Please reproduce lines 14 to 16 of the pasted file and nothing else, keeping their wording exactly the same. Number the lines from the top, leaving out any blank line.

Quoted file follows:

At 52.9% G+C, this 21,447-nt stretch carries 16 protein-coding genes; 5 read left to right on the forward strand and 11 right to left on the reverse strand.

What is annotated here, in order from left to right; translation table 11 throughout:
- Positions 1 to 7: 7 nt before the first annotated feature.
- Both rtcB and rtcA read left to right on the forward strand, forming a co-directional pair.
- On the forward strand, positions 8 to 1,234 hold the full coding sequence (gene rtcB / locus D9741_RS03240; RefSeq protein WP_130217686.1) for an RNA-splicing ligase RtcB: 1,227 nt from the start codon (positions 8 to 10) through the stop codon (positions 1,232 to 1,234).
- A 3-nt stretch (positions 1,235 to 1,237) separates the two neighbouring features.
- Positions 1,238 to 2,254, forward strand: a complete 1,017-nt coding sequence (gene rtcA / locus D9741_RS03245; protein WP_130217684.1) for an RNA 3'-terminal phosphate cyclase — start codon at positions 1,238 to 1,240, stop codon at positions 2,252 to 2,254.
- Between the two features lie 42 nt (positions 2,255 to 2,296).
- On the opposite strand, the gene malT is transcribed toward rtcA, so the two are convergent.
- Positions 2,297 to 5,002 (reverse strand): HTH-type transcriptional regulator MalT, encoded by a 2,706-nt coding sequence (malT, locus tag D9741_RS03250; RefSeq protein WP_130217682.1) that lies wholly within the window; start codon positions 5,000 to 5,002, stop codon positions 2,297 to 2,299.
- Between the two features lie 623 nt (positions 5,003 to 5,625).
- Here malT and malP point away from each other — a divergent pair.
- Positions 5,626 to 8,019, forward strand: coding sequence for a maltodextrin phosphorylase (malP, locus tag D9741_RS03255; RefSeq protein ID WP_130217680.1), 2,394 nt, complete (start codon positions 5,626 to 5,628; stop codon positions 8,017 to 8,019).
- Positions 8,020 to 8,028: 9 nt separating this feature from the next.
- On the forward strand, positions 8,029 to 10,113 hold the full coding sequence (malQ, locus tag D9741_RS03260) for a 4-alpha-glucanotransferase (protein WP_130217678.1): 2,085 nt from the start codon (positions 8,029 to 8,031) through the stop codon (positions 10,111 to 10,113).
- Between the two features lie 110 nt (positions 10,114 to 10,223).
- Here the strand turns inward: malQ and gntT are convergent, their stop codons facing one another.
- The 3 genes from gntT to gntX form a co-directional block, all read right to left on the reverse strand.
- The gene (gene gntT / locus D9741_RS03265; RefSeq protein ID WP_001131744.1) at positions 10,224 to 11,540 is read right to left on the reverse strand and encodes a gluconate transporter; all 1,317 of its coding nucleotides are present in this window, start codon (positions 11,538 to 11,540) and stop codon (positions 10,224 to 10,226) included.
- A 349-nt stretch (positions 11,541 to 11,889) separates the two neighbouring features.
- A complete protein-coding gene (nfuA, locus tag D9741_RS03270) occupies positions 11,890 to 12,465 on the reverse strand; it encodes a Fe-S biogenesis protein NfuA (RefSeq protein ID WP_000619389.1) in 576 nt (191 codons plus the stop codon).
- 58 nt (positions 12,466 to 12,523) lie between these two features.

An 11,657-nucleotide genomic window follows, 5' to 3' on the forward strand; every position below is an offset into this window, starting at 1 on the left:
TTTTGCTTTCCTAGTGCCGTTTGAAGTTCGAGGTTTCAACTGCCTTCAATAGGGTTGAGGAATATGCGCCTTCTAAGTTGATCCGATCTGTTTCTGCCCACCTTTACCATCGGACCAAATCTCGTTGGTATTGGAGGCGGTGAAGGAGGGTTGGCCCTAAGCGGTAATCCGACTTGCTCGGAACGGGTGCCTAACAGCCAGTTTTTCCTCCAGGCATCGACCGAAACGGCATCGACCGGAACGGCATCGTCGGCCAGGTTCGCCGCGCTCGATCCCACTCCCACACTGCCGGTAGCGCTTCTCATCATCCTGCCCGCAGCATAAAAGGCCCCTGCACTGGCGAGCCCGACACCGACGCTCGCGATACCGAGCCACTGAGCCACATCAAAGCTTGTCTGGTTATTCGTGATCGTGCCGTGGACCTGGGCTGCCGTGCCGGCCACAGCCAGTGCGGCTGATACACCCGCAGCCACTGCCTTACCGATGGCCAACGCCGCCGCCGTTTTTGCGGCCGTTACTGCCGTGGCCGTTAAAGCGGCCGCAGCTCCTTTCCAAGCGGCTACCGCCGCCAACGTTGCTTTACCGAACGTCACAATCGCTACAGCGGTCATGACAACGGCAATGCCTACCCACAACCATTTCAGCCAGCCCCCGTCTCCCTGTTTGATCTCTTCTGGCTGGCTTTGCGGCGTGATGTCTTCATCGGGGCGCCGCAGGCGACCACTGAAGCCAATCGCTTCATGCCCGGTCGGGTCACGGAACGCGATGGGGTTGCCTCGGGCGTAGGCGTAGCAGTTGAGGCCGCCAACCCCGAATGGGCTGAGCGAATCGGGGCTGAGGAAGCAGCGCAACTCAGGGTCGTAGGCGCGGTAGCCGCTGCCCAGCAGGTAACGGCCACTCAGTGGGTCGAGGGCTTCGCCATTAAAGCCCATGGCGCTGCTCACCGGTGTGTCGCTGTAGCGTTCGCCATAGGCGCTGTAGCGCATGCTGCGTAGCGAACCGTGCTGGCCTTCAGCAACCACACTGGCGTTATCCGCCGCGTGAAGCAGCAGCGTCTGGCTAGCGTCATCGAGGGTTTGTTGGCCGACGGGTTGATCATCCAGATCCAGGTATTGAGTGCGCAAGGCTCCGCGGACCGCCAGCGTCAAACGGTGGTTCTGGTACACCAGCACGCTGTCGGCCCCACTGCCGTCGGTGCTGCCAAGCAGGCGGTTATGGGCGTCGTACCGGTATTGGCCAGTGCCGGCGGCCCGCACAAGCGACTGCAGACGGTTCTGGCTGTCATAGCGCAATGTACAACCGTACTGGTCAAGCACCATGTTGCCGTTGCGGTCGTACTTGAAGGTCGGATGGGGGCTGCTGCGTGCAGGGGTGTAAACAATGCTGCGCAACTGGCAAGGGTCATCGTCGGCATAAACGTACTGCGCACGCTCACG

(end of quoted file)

- Positions 8,020 to 8,028: 9 nt separating this feature from the next.
- On the forward strand, positions 8,029 to 10,113 hold the full coding sequence (malQ, locus tag D9741_RS03260) for a 4-alpha-glucanotransferase (protein WP_130217678.1): 2,085 nt from the start codon (positions 8,029 to 8,031) through the stop codon (positions 10,111 to 10,113).
- Between the two features lie 110 nt (positions 10,114 to 10,223).